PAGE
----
Toronto Journals

Exploring Eastern Canada

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A May 2004 trip to Toronto by MichaelJM

Parliament Photo, Toronto, Ontario More Photos
Quote: Our aim was to cram as much as we could into this first visit to Canada without overstretching ourselves. In the end, we tried to do too much. The distances to travel on some days were tiring, and left little time to sight-see.

The first leg (Toronto)

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Parliament Photo, Toronto, Ontario
Quote:
On arrival in Toronto, we managed to get two of the remaining few tickets for Mamma Mia at the Royal Alexandra Theatre. The Theatre, built in 1907, exudes old world theatre opulence. The waist-coated ushers appear to be from that bygone age and the décor, with its polished brass railings, hand-carved wood, and comfortable red velvet seats, speaks quality. The performance was exceptional with some great voices and well-engineered comic moments. I reckon it’s a must if you have time in Toronto. In our view, Toronto is a place to walk in. The city felt incredibly safe, both day and night, and pedestrian friendly. We sauntered in downtown and took in the smells, feel, and colours of China Town. ...Read More

On to Niagara

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Niagara Falls Photo, Toronto, Ontario
Quote:
In 1882, Oscar Wilde said, "Niagara Falls is simply a vast, unnecessary amount of water going the wrong way and then falling over unnecessary rocks. The wonder would be if the water did not fall." Several of his words may be right, but it is a spectacular sight. The Falls have always been on my "want to do list" and I was not in the least bit disappointed. The power of the water, as we stood on the "maid in the mist," could be seen, heard and felt, and I could not understand what would drive someone to want to "surf the falls." However, viewed from the top, the sensation of wonderment and excitement is hard to disguise, and I could almost imagine the desire of those "daredevils" who felt the need to e...Read More

Kitchener and beyond

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The town hall at Stratford Photo, Toronto, Ontario
Quote:
We based ourselves next in Kitchener, in the heart of Mennonite country, and from here we could explore the surrounding countryside to the west. In particular we travelled to St Jacobs, Stratford, Godderich, and the shoreline of Lake Huron. Kitchener-Waterloo was not what we expected, as it is a sprawling development linked and by-passed by a motorway. However, it proved a good base from which to explore. St Jacobs was our first stop-off, a fascinating little town. It’s full of shops with quality merchandise at reasonable prices. If you don’t want to buy, then the shop owners really don’t mind you looking – a polite thank you as you leave the shop seems to be expected and makes everyone feel goo...Read More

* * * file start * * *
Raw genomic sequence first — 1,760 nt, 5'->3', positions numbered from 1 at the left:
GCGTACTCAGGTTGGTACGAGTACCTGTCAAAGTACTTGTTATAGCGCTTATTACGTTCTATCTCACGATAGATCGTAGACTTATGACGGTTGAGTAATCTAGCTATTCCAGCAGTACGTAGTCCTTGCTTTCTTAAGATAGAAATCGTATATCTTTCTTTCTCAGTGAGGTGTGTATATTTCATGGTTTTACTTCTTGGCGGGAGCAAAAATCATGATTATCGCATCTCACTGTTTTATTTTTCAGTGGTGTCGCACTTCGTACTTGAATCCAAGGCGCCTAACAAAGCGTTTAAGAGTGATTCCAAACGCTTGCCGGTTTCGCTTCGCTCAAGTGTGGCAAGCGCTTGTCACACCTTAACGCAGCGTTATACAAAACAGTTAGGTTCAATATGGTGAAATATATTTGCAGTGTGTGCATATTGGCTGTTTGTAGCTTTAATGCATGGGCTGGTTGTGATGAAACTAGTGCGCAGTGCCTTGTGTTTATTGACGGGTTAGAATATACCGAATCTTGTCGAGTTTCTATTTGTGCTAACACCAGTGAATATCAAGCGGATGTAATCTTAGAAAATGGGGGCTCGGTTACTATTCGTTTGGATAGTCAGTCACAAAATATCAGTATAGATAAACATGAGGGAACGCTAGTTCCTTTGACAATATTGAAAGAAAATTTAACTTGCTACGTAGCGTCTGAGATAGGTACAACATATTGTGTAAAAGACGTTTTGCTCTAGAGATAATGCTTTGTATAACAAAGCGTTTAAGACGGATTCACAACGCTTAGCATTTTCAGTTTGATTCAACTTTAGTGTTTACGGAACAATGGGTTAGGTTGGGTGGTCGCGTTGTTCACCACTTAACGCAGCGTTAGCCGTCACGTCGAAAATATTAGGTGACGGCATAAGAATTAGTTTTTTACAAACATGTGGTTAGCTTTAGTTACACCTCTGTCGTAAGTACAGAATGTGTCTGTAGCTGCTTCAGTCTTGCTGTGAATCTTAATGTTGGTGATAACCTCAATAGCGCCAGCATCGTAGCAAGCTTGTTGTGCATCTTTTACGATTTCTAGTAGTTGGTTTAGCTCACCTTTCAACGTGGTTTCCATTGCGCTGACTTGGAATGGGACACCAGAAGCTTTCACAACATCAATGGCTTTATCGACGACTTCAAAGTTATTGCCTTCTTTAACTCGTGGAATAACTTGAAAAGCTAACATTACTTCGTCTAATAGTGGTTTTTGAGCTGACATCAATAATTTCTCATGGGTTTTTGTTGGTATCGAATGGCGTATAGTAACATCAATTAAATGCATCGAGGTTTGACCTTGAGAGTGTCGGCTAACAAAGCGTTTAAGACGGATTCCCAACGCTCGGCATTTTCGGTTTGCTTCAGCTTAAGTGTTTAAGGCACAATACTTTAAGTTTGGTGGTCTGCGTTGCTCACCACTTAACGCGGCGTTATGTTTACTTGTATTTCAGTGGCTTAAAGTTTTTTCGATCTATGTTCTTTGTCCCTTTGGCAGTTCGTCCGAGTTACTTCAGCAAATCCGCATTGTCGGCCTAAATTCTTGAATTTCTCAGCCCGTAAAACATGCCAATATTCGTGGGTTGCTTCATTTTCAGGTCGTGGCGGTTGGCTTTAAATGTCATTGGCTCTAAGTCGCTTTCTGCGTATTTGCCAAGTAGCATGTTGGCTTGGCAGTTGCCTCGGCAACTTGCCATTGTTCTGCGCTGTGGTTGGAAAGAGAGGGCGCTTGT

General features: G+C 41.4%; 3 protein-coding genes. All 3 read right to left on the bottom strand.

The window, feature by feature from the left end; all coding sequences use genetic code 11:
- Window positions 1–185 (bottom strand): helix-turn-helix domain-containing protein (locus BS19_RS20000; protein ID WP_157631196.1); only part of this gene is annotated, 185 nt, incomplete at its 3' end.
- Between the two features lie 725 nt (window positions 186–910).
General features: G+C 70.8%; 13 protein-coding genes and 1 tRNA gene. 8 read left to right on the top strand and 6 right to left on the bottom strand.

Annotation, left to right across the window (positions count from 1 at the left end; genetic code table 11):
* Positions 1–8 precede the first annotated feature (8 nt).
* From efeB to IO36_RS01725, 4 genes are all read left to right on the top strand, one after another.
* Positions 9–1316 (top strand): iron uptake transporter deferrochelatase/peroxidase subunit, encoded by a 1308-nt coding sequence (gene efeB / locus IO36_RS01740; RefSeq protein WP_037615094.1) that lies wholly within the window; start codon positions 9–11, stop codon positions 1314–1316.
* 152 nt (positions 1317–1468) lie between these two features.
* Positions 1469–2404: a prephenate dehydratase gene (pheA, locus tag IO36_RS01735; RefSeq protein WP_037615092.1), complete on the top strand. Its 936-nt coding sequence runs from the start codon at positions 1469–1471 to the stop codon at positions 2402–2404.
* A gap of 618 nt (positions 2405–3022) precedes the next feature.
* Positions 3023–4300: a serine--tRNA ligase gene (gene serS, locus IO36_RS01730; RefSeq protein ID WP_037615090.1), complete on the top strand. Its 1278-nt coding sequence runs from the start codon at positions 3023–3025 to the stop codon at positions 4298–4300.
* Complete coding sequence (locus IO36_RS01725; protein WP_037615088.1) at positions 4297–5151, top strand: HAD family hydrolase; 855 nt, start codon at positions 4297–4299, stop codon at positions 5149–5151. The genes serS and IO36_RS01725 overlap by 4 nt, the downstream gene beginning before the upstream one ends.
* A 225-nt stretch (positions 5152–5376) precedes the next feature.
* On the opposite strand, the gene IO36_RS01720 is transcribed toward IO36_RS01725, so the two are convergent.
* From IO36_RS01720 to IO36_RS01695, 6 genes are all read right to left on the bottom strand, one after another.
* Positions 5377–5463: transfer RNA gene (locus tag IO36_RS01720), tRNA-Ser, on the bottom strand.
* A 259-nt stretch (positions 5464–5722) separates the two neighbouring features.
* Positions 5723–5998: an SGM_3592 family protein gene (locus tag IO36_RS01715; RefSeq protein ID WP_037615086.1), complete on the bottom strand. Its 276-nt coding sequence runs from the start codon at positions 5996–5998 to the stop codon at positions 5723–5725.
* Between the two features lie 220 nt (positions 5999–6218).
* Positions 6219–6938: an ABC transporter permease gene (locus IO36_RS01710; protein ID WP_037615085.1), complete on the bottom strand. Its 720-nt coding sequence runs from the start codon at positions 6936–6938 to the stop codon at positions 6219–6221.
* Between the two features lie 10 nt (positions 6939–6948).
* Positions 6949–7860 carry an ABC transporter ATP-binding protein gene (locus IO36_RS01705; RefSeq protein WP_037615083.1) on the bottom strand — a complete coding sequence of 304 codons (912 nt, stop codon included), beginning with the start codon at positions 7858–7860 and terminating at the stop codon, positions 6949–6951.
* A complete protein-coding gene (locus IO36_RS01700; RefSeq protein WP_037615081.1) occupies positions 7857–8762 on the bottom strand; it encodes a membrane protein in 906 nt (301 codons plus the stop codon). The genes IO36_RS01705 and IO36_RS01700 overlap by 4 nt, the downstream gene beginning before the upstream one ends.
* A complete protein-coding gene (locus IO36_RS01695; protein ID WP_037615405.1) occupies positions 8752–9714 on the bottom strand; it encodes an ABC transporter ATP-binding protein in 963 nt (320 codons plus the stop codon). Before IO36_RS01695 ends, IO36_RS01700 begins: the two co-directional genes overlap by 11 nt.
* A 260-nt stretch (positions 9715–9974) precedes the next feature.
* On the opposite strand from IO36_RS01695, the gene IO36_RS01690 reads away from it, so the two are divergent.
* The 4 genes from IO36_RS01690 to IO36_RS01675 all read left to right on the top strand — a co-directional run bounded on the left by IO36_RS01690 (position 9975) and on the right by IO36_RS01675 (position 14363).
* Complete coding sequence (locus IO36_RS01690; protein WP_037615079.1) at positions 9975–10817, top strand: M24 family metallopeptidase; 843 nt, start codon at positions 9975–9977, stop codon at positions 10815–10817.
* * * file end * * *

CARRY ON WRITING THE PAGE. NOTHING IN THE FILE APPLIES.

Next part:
Montreal - a disappointment to us

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Montreal Photo, Montreal, Quebec
Quote:
The next leg of the journey was a long, but straight-forward drive, bypassing Toronto and into Montreal, the second largest city in Canada. Montreal has a true French appeal to it. Indeed the city, we were told by a local guide (more of this later), is in the process of removing all English signs and rewriting them in French. This includes historic business signs on the sides of buildings. It does seem a great shame, and I reckon it’s something that they will regret in time. Montreal was, however, not a city that we fell in love with, perhaps because it’s so big and we were based several miles outside of the city. However, we did enjoy our time there and managed to take in a carriage ri...Read More

Quebec City - a place to return to...

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Chateau Frontenac Photo, Toronto, Ontario
Quote:
On our way to Quebec City we stopped off at Trois-Rivieres. Our main memory of this town is The Monastere des Ursulines. Keep an eye out for the signs and pause to examine these impressive buildings. There are several little old houses en route to the public park and the Monastery - these too are worth a look. Having passed the Monastery, we veered off and walked along the riverside. Well worth the effort. Then it’s back on the road to Quebec. Quebec City, overlooking the St Lawrence River, was the furthest east of our journey. This city is an absolute must to visit, and we loved every step of our stay. This almost entirely French-speaking city feels truly cosmopolitan, whilst retaining its very...Read More